"Send every god and king. Loss of control and solidarity impeached, embrace eternal discipline."
We view government far too much through the lens of the the Great Man Theory of history.
This week’s soundtrack: Chained to the Bottom of the Ocean - “With Every Wrist Outstretched”
Work has been pretty busy for me lately, so I haven’t been able to really dig into the story about Kevin McCarthy handing over Jan. 6 footage to Tucker Carlson’s team. My snap reaction was “is that legal?” and plan on looking into it further, but needless to say…it’s not good. In the meantime, I’ve been thinking about great men of history.
One of the books that kickstarted my leaning into middle age white guy-dom and reading history books was Patrick Wyman’s The Verge. Ironically, the book is divided into chapters examining various figures – small and, mostly, big – at the turn of the 15th century and their effects on the world. I know Wyman turned a couple of my friends onto his work – not to sound too Indie Rock Pete on this, but I’ve loved Wyman since he started his podcast – with a Defector post he wrote about Christopher Columbus (emphasis below is mine).
The version of Columbus we’re familiar with is a character in a very particular kind of story that people have told about that specific slice of the past. It’s a story that eventually leads to European colonial domination of the New World and global empires in the 19th and 20th centuries—which a priori must have been a good thing, because those things produced the world in which schoolkids learn about Christopher Columbus. In a version of history reverse-engineered to justify and celebrate the present, Columbus can only have been a hero, a singular and unique character whose actions drove the story to where it always needed to go. If that heroic Columbus didn’t exist—and again he very definitely didn’t—then he must be invented in order to play the role in which he’s cast.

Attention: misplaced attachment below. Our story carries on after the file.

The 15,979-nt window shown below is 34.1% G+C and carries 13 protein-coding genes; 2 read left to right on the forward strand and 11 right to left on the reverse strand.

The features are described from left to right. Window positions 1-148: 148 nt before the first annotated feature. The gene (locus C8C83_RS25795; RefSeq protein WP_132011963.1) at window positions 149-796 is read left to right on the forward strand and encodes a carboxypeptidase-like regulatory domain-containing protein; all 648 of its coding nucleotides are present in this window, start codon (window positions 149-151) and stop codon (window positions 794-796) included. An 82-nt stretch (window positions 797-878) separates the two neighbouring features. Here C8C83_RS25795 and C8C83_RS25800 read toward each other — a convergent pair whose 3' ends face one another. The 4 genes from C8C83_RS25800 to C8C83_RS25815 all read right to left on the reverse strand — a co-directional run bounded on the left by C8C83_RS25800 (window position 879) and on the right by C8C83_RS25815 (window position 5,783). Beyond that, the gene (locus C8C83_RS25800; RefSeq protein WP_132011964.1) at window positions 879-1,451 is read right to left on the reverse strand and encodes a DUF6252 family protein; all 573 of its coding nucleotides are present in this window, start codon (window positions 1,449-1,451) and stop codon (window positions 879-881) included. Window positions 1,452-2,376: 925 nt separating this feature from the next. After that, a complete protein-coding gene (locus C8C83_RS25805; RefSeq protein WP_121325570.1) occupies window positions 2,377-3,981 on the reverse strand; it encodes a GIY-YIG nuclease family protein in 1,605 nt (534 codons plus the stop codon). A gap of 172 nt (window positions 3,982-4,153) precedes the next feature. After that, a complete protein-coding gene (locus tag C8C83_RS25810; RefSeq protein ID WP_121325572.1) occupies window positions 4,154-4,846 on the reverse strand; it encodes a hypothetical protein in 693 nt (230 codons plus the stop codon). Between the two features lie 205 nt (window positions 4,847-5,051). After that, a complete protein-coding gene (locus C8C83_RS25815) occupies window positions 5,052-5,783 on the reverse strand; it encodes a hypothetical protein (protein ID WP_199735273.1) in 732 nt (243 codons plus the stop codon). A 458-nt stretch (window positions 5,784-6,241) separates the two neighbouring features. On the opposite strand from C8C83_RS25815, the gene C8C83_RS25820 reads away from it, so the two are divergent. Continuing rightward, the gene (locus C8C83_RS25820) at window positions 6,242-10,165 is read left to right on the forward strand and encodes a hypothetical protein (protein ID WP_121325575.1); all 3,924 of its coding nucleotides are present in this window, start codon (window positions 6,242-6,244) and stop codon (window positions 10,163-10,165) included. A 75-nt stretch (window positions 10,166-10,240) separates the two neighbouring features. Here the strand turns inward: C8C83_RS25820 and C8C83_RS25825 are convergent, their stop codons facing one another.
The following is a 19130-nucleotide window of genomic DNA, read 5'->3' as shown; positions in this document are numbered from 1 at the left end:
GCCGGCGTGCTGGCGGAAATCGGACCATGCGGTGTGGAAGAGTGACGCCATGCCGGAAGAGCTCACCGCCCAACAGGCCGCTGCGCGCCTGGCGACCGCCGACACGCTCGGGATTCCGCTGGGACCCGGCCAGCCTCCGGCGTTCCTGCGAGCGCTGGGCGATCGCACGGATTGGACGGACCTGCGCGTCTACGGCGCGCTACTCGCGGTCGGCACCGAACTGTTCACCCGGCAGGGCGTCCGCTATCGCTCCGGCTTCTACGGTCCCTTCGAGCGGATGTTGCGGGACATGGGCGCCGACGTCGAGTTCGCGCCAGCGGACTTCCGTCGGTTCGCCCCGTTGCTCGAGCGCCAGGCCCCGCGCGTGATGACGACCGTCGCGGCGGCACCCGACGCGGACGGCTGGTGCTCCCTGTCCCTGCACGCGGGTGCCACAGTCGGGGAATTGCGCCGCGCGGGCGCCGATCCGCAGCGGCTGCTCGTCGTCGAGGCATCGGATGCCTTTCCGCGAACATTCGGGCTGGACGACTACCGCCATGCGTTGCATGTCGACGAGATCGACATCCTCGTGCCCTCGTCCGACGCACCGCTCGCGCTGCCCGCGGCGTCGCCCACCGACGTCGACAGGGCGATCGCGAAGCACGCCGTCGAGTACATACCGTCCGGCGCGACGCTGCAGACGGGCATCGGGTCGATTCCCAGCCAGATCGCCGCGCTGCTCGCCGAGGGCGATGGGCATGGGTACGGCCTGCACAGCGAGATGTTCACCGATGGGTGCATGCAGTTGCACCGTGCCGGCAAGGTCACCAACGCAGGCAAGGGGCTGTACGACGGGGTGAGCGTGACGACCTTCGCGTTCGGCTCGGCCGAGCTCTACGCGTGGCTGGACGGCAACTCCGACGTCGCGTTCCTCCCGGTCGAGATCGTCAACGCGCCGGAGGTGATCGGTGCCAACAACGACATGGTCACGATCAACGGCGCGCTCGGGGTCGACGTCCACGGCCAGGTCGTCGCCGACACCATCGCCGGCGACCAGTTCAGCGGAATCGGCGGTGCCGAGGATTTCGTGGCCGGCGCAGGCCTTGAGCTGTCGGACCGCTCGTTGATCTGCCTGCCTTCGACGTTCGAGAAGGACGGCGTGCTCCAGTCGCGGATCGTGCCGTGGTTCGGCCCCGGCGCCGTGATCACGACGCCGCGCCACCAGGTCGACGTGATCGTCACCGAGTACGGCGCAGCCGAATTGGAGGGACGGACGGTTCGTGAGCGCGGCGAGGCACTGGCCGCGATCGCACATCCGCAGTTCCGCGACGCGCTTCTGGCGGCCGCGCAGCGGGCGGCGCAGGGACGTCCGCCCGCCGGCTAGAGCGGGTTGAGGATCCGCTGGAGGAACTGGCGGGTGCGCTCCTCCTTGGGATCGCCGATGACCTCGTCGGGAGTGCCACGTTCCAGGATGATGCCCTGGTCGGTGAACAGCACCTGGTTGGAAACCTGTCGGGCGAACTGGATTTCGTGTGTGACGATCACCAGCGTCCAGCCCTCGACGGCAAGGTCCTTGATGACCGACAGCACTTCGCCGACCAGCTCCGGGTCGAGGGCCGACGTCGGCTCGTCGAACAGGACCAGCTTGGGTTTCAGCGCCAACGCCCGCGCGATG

I’ve been thinking about this in my own work lately because last week, just by stroke of luck and scheduling, we did two GovExec Daily episodes that had me thinking about archetypes and the Great Man of History theory that seems to be a crutch onto which people lean.
The first show was with my former boss Tom Shoop. He wrote a post for us recently about government czars and the history of that unofficial role in the executive branch. He didn’t say this overtly (either on the mic or in his piece), but I will: The czar role – often in the way of some “coordinator” title – is both often very necessary and almost always a political inverse Great Man of History move by presidents. It is a way to foist a problem onto one person as a meat shield for a government that isn’t solving a problem and it’s a way to focus the problem onto one or another person, in some small way.
I’m not going to act like I’m immune from this, as my first thought when Ron Klain was named to be Biden’s White House Chief of Staff was “oh, yeah, he was the Ebola czar during Obama, so he’ll be good for the COVID-19 response.” This thought did not take into account the *whole of government failures* of the previous year nor did it give enough credit to the good work done by the whole of the CDC during the Ebola crisis. I simply saw someone competent and thought “maybe he will fix it!”
Klain, of course, did not fix it.
Of course, this manifests more seriously in the things I talked about last week regarding the “idea” people, the need for hiring and elected officials. Authoritarianism and political cults of personality rely on phrases like “I alone can fix it”; Donald Trump has famously made use of similar phrasing in his political career. People like to hang their fortunes onto a great man – it’s almost always a man, though Sen. Elizabeth Warren’s “I have a plan for that” deal certainly enraptured a lot of people – and hope that they will be the deus ex machina of whatever problems exist.
But, it’s not always something that the Great Men take upon themselves, as Columbus (or Trump or Biden and on and on) did. Sometimes, it’s awkwardly thrust upon lifetime civil servants who just kinda want to do their job within their roles. Pre-COVID-19, the big anti-Trump hope was thrust upon Robert Mueller in his special counsel role, despite Mueller being one of the lower-key Joe Friday motherfuckers in his time in government. The role of the special counsel is not one that could do the things that the #resistance Twitter brigade preferred, but nonetheless, the crazier of the blue wave Twitter crowd wanted Mueller to bring Trump out of the White House in handcuffs.